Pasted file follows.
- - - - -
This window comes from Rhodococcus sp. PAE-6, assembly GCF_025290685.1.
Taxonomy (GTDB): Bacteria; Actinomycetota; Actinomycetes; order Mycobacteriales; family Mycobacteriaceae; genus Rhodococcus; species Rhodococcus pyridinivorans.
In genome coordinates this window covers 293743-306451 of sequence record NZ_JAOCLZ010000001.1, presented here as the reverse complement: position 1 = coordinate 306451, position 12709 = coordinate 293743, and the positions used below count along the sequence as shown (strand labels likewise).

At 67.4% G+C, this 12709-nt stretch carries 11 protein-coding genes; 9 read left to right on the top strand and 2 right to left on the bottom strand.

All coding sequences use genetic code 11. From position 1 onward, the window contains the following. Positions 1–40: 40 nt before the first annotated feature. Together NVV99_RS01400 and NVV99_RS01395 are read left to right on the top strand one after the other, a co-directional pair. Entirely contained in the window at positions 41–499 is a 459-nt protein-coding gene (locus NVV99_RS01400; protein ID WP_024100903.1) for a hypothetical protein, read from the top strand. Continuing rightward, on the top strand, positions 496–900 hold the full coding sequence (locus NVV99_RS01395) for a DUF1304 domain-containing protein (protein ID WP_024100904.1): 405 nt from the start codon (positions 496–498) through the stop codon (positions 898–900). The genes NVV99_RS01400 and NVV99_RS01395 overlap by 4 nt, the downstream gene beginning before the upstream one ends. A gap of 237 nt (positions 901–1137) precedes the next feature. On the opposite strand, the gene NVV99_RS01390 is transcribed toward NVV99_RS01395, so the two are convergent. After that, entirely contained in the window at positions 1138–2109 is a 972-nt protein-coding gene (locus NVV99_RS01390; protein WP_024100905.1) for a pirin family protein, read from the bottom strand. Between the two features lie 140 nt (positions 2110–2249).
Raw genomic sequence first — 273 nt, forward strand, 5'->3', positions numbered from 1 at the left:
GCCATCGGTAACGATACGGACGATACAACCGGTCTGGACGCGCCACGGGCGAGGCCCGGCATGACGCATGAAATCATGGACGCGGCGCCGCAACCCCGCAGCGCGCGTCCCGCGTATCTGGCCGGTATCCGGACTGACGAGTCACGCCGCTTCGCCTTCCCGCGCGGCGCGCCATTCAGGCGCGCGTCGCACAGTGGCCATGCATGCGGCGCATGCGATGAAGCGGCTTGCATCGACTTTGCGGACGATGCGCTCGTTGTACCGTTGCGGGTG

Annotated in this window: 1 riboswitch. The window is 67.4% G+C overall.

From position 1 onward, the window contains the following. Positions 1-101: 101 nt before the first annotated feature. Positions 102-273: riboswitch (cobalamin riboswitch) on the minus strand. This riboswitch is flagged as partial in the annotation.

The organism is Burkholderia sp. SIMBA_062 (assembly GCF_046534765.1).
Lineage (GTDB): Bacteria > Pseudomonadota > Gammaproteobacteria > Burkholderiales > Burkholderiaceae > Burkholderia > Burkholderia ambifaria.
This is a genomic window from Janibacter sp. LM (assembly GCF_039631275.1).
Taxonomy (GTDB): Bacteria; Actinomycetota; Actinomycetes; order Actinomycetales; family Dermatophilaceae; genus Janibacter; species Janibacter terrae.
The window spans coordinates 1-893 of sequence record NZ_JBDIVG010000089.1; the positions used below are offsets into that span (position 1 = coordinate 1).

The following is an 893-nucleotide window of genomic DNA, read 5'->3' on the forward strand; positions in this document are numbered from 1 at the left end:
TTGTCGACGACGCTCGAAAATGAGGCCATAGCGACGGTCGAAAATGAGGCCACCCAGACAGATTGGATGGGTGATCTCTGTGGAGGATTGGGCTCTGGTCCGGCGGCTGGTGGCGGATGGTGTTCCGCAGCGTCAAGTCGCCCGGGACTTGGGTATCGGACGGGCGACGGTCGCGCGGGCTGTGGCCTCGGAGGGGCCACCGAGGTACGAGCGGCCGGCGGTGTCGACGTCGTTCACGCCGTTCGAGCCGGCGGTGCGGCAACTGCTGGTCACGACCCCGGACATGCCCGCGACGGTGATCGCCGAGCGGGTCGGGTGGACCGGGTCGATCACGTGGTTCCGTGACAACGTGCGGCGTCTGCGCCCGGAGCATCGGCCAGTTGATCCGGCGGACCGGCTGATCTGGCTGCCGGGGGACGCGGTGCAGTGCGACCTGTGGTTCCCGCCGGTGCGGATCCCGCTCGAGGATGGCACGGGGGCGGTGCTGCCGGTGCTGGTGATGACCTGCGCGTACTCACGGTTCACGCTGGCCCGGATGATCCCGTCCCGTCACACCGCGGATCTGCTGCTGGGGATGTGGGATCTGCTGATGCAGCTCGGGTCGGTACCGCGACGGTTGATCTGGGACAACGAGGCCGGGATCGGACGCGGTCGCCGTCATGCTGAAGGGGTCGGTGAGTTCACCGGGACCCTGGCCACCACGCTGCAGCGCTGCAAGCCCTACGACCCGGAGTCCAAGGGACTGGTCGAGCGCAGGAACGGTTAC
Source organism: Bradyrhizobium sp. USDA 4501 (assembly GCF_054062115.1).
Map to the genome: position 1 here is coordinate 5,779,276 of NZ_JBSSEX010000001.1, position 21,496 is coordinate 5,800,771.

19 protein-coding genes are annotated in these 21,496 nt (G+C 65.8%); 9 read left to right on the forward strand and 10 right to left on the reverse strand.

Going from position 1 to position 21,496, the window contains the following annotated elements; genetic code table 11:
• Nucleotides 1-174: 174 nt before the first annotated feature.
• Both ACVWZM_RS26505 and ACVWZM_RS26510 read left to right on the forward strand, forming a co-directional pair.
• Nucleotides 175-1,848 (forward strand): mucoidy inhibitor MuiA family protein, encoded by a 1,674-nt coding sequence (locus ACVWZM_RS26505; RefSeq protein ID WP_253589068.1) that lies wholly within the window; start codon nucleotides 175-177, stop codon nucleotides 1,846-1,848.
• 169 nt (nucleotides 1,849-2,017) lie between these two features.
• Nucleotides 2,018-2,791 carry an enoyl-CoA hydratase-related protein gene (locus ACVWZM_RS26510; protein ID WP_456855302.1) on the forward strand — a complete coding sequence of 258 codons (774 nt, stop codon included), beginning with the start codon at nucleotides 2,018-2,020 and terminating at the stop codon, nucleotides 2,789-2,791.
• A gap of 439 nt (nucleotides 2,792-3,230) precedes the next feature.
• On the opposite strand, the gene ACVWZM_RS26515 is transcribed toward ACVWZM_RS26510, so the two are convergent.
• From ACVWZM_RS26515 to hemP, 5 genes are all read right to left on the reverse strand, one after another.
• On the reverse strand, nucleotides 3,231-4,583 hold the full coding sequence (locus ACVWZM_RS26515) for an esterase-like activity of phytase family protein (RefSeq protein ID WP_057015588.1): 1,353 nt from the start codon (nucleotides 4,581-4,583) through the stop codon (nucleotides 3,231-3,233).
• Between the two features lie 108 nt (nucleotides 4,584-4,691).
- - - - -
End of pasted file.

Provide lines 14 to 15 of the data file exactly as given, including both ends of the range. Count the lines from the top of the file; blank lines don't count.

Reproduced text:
The window spans coordinates 1-893 of sequence record NZ_JBDIVG010000089.1; the positions used below are offsets into that span (position 1 = coordinate 1).

The following is an 893-nucleotide window of genomic DNA, read 5'->3' on the forward strand; positions in this document are numbered from 1 at the left end: